Saturday, March 3, 2012

Irish Date Bread

I found this recipe in my great-aunt's desk, which, it turns out, is another treasure trove of recipes clipped from newspapers or cobbled together from friends. It's not in my great-aunt's handwriting, so I assume someone gave it to her.

This one's a puzzler. There is nothing inherently Irish about this recipe. Dates? Ireland? Turkey or Israel, maybe, but not Ireland.

The ingredients do not resemble that of either Irish or Irish-American soda bread, so it's not an offshoot of those cousin concoctions. Irish-American soda bread, scone-like and full of raisins and caraway seeds, is nothing like the very bread-like Irish soda bread. The Irish-American version, to state the obvious, is an American adaptation. Both are quite good and I make loaves and loaves of both versions around St. Patrick's Day. This bread is like neither of them.

But what's the fun in being Irish-American if you can't call all that you do "Irish"? My mother labels everything from an angry outburst ("He really got my 'Irish' up") to someone's tendency to keep family secrets ("That's the 'Irish' in him, you know") to a child's inability to keep said family secrets ("He has the 'Irish' whisper") as "Irish."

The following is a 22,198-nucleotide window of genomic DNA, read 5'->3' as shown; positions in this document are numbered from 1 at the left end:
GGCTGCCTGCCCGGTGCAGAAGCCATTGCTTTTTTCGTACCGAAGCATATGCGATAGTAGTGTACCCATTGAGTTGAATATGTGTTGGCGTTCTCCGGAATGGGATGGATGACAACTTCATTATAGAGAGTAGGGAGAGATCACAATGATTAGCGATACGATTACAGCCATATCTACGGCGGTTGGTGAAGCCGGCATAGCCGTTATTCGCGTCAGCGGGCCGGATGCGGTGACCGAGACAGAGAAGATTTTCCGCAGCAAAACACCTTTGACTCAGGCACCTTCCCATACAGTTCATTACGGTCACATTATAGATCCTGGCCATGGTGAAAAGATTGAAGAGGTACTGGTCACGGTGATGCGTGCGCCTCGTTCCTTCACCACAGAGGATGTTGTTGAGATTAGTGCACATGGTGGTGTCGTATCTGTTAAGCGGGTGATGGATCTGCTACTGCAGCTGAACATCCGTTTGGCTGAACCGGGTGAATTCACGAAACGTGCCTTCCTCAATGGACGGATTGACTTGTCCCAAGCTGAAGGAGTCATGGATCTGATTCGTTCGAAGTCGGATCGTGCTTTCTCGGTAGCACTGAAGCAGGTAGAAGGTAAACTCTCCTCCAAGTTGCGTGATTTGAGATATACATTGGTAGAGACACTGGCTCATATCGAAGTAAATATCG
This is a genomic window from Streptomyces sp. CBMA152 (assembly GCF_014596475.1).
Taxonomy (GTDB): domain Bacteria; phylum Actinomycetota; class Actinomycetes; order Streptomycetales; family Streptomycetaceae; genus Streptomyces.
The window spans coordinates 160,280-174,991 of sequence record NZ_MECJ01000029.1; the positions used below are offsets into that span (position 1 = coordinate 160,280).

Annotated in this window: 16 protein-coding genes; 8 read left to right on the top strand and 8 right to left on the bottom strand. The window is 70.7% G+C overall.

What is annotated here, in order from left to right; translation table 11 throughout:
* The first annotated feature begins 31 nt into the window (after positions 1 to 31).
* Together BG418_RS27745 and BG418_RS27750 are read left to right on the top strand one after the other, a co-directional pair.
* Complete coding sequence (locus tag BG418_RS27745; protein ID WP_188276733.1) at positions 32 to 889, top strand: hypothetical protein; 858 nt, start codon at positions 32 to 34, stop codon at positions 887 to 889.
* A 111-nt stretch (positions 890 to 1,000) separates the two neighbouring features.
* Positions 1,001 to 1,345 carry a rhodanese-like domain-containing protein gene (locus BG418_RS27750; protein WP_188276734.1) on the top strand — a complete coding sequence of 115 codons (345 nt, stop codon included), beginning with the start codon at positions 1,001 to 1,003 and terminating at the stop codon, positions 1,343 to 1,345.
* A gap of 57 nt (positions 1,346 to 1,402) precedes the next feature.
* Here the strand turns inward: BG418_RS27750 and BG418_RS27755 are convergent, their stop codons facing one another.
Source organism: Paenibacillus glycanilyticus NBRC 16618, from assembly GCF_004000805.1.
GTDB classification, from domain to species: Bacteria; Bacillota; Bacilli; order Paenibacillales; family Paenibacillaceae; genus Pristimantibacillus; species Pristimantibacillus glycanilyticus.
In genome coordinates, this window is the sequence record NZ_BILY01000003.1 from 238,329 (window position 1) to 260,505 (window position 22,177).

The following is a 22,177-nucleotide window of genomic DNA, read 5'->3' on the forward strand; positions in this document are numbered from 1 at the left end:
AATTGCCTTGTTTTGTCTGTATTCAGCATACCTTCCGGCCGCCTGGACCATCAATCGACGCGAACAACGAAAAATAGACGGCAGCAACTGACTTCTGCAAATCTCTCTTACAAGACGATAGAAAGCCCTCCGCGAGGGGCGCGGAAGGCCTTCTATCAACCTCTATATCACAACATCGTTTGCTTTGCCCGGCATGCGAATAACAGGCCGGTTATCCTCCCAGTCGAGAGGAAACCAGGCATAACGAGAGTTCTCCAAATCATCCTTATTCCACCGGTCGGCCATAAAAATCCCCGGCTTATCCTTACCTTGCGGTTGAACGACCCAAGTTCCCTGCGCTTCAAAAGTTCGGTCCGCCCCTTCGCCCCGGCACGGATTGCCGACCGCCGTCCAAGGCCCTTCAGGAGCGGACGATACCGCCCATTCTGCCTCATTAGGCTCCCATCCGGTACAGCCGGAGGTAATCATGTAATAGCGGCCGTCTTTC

If someone thinks that a date-nut bread can be "Irish," who am I to question?

And so, in the spirit of adaption and benign ethno-centrism, I trust that somewhere in time or in some Irish-American's imagination this recipe was most Irish.

The first part of the recipe is very, very sweet. If you've ever been to Ireland you know that the Irish are a people with a sweet tooth. So, sure, it's Irish! I boiled the sugar, dates, water, and butter, and I could have eaten that mixture on its own. But I showed enough restraint to proceed with the recipe.

All in all, it turned out great. Who couldn't use another Irish recipe? I get a little tired of being the fifth person to bring an Irish soda bread to the St. Patrick's Day celebration. It's also always nice to have something new to eat when I watch Darby O'Gill and the Little People and that crazy, endless donnybrook scene from The Quiet Man. Or, if you're a bit classier than I am, maybe you just need something to nibble on after church. However you celebrate, try this recipe if you're looking for something different to make for March 17th.

If people ask you if the bread is Irish, just say, "Sure. It said so on the Internet, so it must be true." Say it with a funny accent.

I won't tell. That's the Irish in me, you know.

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